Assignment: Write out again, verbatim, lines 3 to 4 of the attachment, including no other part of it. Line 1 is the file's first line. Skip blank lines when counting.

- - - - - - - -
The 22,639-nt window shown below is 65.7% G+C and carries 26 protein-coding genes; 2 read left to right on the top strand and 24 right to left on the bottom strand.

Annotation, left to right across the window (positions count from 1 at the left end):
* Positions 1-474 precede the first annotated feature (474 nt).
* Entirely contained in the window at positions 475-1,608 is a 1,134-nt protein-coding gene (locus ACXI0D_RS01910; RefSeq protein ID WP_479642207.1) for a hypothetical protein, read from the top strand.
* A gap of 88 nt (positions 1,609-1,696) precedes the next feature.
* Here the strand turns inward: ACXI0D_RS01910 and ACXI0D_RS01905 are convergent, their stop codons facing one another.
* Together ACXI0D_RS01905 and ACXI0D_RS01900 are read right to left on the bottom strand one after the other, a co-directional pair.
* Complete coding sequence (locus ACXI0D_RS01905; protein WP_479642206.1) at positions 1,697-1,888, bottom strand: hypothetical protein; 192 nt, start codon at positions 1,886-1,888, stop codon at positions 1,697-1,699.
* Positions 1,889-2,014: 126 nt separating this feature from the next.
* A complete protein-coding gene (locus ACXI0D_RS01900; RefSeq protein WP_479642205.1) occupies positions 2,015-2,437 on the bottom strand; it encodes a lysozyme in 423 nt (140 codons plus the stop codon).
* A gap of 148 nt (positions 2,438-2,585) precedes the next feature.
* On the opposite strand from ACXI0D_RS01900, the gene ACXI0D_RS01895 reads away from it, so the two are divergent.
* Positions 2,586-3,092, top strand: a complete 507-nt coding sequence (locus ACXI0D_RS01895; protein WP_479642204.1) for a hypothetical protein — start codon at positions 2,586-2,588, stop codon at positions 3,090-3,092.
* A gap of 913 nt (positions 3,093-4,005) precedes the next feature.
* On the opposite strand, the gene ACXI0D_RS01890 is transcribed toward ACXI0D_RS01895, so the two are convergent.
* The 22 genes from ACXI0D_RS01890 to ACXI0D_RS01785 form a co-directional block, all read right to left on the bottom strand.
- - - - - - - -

* Positions 1-474 precede the first annotated feature (474 nt).
* Entirely contained in the window at positions 475-1,608 is a 1,134-nt protein-coding gene (locus ACXI0D_RS01910; RefSeq protein ID WP_479642207.1) for a hypothetical protein, read from the top strand.